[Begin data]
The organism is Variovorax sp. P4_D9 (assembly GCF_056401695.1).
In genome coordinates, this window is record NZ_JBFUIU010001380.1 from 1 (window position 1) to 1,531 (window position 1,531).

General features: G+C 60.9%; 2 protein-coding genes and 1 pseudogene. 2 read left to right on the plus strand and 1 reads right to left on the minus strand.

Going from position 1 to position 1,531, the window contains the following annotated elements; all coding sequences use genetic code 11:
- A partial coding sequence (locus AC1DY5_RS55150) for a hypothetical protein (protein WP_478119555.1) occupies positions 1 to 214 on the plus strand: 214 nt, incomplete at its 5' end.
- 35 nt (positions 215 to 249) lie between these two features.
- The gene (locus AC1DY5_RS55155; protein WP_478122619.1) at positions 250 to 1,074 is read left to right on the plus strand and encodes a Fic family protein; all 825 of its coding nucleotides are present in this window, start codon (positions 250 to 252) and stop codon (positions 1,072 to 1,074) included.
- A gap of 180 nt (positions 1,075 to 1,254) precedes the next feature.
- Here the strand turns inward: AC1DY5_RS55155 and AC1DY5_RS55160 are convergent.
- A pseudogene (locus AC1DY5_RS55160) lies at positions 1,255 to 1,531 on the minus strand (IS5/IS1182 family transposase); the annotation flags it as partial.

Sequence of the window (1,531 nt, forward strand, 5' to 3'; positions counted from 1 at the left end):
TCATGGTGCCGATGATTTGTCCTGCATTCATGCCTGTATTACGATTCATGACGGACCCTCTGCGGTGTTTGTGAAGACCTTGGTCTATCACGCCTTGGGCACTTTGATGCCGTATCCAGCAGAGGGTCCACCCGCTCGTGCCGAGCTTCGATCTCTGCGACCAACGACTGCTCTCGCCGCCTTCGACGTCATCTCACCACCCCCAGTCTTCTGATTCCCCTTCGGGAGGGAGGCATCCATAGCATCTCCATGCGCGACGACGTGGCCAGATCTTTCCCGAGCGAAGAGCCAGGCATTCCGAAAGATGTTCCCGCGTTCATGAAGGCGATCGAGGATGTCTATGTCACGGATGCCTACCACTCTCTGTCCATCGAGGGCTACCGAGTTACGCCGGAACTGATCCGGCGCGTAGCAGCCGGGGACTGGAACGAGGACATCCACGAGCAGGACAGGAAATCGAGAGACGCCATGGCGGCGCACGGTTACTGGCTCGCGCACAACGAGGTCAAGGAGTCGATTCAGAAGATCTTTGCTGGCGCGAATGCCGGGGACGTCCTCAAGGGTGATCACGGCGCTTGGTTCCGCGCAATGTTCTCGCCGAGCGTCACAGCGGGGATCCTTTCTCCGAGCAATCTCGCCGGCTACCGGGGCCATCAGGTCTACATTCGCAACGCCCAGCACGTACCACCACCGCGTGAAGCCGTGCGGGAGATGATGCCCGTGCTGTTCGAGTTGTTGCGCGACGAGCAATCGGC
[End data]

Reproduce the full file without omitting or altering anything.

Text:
The organism is Variovorax sp. P4_D9 (assembly GCF_056401695.1).
In genome coordinates, this window is record NZ_JBFUIU010001380.1 from 1 (window position 1) to 1,531 (window position 1,531).

General features: G+C 60.9%; 2 protein-coding genes and 1 pseudogene. 2 read left to right on the plus strand and 1 reads right to left on the minus strand.

Going from position 1 to position 1,531, the window contains the following annotated elements; all coding sequences use genetic code 11:
- A partial coding sequence (locus AC1DY5_RS55150) for a hypothetical protein (protein WP_478119555.1) occupies positions 1 to 214 on the plus strand: 214 nt, incomplete at its 5' end.
- 35 nt (positions 215 to 249) lie between these two features.
- The gene (locus AC1DY5_RS55155; protein WP_478122619.1) at positions 250 to 1,074 is read left to right on the plus strand and encodes a Fic family protein; all 825 of its coding nucleotides are present in this window, start codon (positions 250 to 252) and stop codon (positions 1,072 to 1,074) included.
- A gap of 180 nt (positions 1,075 to 1,254) precedes the next feature.
- Here the strand turns inward: AC1DY5_RS55155 and AC1DY5_RS55160 are convergent.
- A pseudogene (locus AC1DY5_RS55160) lies at positions 1,255 to 1,531 on the minus strand (IS5/IS1182 family transposase); the annotation flags it as partial.

Sequence of the window (1,531 nt, forward strand, 5' to 3'; positions counted from 1 at the left end):
TCATGGTGCCGATGATTTGTCCTGCATTCATGCCTGTATTACGATTCATGACGGACCCTCTGCGGTGTTTGTGAAGACCTTGGTCTATCACGCCTTGGGCACTTTGATGCCGTATCCAGCAGAGGGTCCACCCGCTCGTGCCGAGCTTCGATCTCTGCGACCAACGACTGCTCTCGCCGCCTTCGACGTCATCTCACCACCCCCAGTCTTCTGATTCCCCTTCGGGAGGGAGGCATCCATAGCATCTCCATGCGCGACGACGTGGCCAGATCTTTCCCGAGCGAAGAGCCAGGCATTCCGAAAGATGTTCCCGCGTTCATGAAGGCGATCGAGGATGTCTATGTCACGGATGCCTACCACTCTCTGTCCATCGAGGGCTACCGAGTTACGCCGGAACTGATCCGGCGCGTAGCAGCCGGGGACTGGAACGAGGACATCCACGAGCAGGACAGGAAATCGAGAGACGCCATGGCGGCGCACGGTTACTGGCTCGCGCACAACGAGGTCAAGGAGTCGATTCAGAAGATCTTTGCTGGCGCGAATGCCGGGGACGTCCTCAAGGGTGATCACGGCGCTTGGTTCCGCGCAATGTTCTCGCCGAGCGTCACAGCGGGGATCCTTTCTCCGAGCAATCTCGCCGGCTACCGGGGCCATCAGGTCTACATTCGCAACGCCCAGCACGTACCACCACCGCGTGAAGCCGTGCGGGAGATGATGCCCGTGCTGTTCGAGTTGTTGCGCGACGAGCAATCGGC